No. 4 Squadron (RAAF): Second World War

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No.4 Squadron, RAAF, was an army cooperation squadron that used Commonwealth Wirraway and Boomerang aircraft in support of the troops fighting on New Guinea and Borneo.

No.4 Squadron was formed at Richmond on 17 June 1940. For three days it used the Hawker Demon aircraft recently given up by No.3 Squadron, but these aircraft were quickly moved on and the new squadron began to prepare to receive the Commonwealth Wirraway, In the meantime Moth Minor trainers were issued, and the first Wirraways had arrived by September 1940. At the end of September the squadron moved from Richmond to Canberra, and it was still there when the Japanese entered the war in December 1941.

On 7 October 1942 the squadron received the order to prepare for the move to Port Moresby, where it performed army cooperation duties. Its slow aircraft, with their second crewman, were surprisingly good army cooperation aircraft, and were the squadron's main equipment into 1943. In November the squadron moved to Berry airfield (also known as 12 Mile or Bomana), twelve miles along the Kokoda trail from Port Moresby. The squadron was used to support Australian troops fighting in New Guinea, but the squadron also achieved one victory over a Zero. On 26 December 1942 Flying Officer J.S. Archer found himself above the Japanese aircraft and was able make a successful diving attack on it. This was the only confirmed victory for a Wirraway over a Zero.

On 15 June 1943 the squadron received its first Commonwealth Boomerang fighter. It became operational with the new aircraft on 1 July 1943, and continued to use the type for the rest of the war. A small number of Wirraways were also retained, so in January 1945 the squadron had 18 Boomerangs and 6 Wirraways (although it was only meant to have three at that date).

The squadron used its Boomerangs in combat for the first time on 1 July 1943 in support of the Allied landings at Nassau Bay, near Salamaua on New Guinea. The squadron also supported the landings at Cape Gloucester. The aircraft were used for army cooperation, artillery spotting, supply drops, tactical reconnaissance and low level strafing missions. They were also used to guide other Allied aircraft to their targets.

The squadron was based at Berry (12 Mile), near Port Moresby from November 1942 until early in 1944. From February 1944 it was based at Nadzab (Lae), on the north-east coast of New Guinea, but it is clear from the squadron records that many different forward operating bases were used.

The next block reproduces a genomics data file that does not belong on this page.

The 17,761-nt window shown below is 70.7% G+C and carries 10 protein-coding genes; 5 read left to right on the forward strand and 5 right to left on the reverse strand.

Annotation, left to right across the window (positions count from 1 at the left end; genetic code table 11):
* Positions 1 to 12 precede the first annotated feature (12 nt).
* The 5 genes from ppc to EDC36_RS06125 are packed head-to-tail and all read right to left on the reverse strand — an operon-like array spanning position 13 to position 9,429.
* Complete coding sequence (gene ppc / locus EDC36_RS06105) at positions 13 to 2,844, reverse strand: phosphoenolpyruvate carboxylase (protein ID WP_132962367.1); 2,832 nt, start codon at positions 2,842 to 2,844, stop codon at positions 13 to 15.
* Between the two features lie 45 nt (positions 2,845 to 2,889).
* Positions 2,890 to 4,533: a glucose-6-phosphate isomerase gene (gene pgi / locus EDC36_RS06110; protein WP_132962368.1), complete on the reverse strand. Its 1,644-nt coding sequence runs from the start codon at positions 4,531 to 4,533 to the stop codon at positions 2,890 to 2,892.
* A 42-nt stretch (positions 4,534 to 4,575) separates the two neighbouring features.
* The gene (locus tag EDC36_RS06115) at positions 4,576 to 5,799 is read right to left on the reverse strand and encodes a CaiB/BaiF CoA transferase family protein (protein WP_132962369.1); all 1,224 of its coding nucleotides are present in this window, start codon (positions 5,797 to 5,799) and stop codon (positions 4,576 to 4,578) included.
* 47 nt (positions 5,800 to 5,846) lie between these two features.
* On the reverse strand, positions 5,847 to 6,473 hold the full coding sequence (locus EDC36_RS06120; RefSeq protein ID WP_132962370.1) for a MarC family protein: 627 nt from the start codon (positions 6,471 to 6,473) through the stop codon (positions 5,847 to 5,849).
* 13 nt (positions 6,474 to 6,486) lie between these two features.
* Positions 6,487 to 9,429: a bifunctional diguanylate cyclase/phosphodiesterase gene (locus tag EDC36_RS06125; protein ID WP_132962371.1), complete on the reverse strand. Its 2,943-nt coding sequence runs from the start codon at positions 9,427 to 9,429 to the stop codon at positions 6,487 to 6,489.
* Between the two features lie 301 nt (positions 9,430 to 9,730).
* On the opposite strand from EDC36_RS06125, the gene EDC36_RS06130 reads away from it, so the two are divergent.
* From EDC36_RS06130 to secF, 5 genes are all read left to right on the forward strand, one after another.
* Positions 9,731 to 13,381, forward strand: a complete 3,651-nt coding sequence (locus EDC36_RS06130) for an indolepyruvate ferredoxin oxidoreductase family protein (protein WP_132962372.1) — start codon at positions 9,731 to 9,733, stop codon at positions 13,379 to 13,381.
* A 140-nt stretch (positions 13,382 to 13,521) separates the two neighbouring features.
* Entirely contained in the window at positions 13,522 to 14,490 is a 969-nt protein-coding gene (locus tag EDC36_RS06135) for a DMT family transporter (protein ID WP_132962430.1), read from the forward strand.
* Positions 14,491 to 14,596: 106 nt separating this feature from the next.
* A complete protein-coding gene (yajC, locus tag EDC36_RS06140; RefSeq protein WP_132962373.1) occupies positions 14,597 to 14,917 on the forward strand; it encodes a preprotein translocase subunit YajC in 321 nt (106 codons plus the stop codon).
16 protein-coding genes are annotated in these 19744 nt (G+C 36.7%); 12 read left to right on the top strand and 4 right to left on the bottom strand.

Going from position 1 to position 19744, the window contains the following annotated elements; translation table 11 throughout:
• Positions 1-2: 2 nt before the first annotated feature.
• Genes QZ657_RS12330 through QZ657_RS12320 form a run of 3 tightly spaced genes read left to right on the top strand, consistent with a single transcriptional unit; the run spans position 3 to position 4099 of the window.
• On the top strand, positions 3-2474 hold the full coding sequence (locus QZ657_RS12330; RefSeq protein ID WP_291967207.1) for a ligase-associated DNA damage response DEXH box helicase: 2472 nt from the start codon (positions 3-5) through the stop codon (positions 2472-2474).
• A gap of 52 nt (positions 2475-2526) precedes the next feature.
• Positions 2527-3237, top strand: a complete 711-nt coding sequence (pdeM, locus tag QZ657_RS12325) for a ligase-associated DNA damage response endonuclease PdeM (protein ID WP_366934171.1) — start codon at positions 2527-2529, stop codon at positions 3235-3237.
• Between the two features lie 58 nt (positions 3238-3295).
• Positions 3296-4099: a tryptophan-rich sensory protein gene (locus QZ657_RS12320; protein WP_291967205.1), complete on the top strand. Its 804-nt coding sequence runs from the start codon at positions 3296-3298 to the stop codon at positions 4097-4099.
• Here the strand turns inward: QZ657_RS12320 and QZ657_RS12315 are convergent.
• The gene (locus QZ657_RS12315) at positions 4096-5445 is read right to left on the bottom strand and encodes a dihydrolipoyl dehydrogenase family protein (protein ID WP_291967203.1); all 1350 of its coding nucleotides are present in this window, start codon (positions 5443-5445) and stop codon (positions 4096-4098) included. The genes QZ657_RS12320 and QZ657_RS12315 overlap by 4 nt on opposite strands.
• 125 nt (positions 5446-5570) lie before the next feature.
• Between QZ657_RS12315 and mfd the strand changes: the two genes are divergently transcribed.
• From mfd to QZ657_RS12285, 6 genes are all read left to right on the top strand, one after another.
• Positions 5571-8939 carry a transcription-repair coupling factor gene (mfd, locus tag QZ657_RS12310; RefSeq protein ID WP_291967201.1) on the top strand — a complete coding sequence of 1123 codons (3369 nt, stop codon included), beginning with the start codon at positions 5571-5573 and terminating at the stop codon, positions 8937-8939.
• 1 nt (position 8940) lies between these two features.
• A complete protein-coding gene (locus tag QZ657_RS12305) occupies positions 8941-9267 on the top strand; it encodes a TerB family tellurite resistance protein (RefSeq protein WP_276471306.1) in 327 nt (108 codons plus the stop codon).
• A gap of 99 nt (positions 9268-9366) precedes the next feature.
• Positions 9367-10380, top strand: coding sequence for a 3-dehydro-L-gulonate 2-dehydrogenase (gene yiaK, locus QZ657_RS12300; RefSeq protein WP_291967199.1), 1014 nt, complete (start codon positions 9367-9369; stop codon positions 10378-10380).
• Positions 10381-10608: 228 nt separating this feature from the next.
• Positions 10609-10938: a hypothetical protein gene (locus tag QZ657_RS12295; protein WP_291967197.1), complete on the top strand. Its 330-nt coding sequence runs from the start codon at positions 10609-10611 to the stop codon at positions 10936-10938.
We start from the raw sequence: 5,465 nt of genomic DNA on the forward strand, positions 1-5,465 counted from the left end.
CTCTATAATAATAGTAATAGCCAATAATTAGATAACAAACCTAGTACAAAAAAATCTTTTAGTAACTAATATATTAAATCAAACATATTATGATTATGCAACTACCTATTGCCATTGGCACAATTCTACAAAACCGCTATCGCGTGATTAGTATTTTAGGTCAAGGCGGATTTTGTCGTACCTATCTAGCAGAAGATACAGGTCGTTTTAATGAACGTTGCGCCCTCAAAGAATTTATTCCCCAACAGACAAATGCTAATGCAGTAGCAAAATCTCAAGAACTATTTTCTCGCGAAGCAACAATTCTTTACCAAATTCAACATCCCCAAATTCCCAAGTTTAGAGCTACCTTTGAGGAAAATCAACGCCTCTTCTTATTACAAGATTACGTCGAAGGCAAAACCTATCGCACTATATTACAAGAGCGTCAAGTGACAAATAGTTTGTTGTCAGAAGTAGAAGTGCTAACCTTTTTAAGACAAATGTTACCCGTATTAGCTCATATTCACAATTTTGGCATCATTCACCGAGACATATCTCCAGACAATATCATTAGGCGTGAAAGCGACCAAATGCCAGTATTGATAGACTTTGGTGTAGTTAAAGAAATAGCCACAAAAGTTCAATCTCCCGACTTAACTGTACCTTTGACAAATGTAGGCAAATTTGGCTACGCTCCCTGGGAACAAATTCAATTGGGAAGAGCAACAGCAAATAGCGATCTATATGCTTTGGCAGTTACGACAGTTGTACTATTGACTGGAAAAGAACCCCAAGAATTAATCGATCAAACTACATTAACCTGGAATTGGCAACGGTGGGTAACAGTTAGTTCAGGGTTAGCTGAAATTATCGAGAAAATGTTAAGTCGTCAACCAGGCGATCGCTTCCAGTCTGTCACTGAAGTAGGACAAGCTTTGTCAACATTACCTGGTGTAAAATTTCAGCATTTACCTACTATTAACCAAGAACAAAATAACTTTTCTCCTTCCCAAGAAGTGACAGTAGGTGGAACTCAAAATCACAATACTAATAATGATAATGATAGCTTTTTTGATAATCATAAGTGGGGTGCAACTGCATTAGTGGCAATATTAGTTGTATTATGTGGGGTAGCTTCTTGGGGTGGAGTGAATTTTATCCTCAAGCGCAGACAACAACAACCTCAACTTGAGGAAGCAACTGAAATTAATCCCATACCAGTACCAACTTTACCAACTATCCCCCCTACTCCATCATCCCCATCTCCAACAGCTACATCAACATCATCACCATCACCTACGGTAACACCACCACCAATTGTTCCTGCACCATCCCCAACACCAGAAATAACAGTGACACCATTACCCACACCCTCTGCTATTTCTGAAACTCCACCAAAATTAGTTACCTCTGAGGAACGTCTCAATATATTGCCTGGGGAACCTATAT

In April 1945 the squadron moved to Morotai, disembarking at its new base on the 7th. It continued to fly army cooperation missions from its new base.

In June 1945 the squadron moved from Morotai to a new base at Labuan, an island just off the north coast of Borneo. The squadron mainly flew tactical reconnaissance missions while on Borneo, with a small number of operations being carried out after the Japanese surrender. The squadron remained on Borneo until November 1945, when it returned to Australia. By January the squadron was based at Canberra, but it was soon renumbered as No.3 Squadron, RAAF.

September 1940-1943: Commonwealth Wirraway (small number remain in use to end of war)
June 1943-August 1945: Commonwealth Boomerang

17 June 1940-29 September 1940: Richmond
30 September 1940-19 May 1942: Canberra
20 May-August 1942: Camden, New South Wales
August-November 1942: Kingaroy, Queensland
November 1942-January 1944-: Berry (12 Mile), Port Moresby, New Guinea
-September 1943-: Tsilei-Tsilei, New Guinea
February 1944-September 1944- Nadzab
   March 1944-September 1944: Detachment at Cape Gloucester, New Britain
-December 1944-: New Guinea
April 1945-June: Morotai
June-November 1945: Labuan (off north coast of Borneo)
-January 1946-: Canberra

Squadron Codes: Wirraways code BE

1942-1945: Army Co-operation, New Guinea, Morotai, Borneo



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How to cite this article: Rickard, J (23 August 2012), No. 4 Squadron (RAAF): Second World War,

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